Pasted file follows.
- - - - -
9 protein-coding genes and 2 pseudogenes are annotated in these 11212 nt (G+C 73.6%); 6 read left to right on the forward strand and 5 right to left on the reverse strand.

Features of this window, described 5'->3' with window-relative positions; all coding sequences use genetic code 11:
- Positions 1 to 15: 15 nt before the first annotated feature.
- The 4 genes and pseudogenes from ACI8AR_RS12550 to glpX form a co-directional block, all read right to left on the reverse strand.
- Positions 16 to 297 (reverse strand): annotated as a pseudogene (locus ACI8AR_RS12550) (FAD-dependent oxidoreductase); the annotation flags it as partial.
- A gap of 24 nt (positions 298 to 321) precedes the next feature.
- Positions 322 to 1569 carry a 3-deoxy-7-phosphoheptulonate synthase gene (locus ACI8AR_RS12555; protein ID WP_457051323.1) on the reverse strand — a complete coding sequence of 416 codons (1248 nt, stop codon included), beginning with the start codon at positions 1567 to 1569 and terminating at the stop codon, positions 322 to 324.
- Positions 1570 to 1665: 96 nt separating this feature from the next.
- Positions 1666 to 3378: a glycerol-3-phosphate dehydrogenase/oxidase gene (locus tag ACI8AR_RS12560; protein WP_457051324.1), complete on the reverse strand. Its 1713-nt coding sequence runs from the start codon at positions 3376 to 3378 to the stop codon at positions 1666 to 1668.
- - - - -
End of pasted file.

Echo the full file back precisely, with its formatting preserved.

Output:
9 protein-coding genes and 2 pseudogenes are annotated in these 11212 nt (G+C 73.6%); 6 read left to right on the forward strand and 5 right to left on the reverse strand.

Features of this window, described 5'->3' with window-relative positions; all coding sequences use genetic code 11:
- Positions 1 to 15: 15 nt before the first annotated feature.
- The 4 genes and pseudogenes from ACI8AR_RS12550 to glpX form a co-directional block, all read right to left on the reverse strand.
- Positions 16 to 297 (reverse strand): annotated as a pseudogene (locus ACI8AR_RS12550) (FAD-dependent oxidoreductase); the annotation flags it as partial.
- A gap of 24 nt (positions 298 to 321) precedes the next feature.
- Positions 322 to 1569 carry a 3-deoxy-7-phosphoheptulonate synthase gene (locus ACI8AR_RS12555; protein ID WP_457051323.1) on the reverse strand — a complete coding sequence of 416 codons (1248 nt, stop codon included), beginning with the start codon at positions 1567 to 1569 and terminating at the stop codon, positions 322 to 324.
- Positions 1570 to 1665: 96 nt separating this feature from the next.
- Positions 1666 to 3378: a glycerol-3-phosphate dehydrogenase/oxidase gene (locus tag ACI8AR_RS12560; protein WP_457051324.1), complete on the reverse strand. Its 1713-nt coding sequence runs from the start codon at positions 3376 to 3378 to the stop codon at positions 1666 to 1668.